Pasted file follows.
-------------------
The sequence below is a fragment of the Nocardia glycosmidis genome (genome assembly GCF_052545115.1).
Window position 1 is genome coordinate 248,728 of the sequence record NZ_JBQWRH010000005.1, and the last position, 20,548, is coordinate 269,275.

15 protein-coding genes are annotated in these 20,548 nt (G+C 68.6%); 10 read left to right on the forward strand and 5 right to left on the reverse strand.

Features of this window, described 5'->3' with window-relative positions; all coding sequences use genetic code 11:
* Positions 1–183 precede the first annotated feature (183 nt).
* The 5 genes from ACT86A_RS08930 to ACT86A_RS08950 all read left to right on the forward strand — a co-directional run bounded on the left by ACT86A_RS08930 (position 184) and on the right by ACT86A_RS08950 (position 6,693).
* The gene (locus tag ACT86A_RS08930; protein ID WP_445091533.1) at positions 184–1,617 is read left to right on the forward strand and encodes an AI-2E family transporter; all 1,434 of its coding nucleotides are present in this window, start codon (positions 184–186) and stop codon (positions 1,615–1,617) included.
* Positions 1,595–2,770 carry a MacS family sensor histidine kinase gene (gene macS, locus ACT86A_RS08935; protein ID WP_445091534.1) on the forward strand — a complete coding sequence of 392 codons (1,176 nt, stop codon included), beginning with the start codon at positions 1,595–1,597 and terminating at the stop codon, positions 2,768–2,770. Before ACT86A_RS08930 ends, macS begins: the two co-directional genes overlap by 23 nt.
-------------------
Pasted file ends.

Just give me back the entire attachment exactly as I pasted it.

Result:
The sequence below is a fragment of the Nocardia glycosmidis genome (genome assembly GCF_052545115.1).
Window position 1 is genome coordinate 248,728 of the sequence record NZ_JBQWRH010000005.1, and the last position, 20,548, is coordinate 269,275.

15 protein-coding genes are annotated in these 20,548 nt (G+C 68.6%); 10 read left to right on the forward strand and 5 right to left on the reverse strand.

Features of this window, described 5'->3' with window-relative positions; all coding sequences use genetic code 11:
* Positions 1–183 precede the first annotated feature (183 nt).
* The 5 genes from ACT86A_RS08930 to ACT86A_RS08950 all read left to right on the forward strand — a co-directional run bounded on the left by ACT86A_RS08930 (position 184) and on the right by ACT86A_RS08950 (position 6,693).
* The gene (locus tag ACT86A_RS08930; protein ID WP_445091533.1) at positions 184–1,617 is read left to right on the forward strand and encodes an AI-2E family transporter; all 1,434 of its coding nucleotides are present in this window, start codon (positions 184–186) and stop codon (positions 1,615–1,617) included.
* Positions 1,595–2,770 carry a MacS family sensor histidine kinase gene (gene macS, locus ACT86A_RS08935; protein ID WP_445091534.1) on the forward strand — a complete coding sequence of 392 codons (1,176 nt, stop codon included), beginning with the start codon at positions 1,595–1,597 and terminating at the stop codon, positions 2,768–2,770. Before ACT86A_RS08930 ends, macS begins: the two co-directional genes overlap by 23 nt.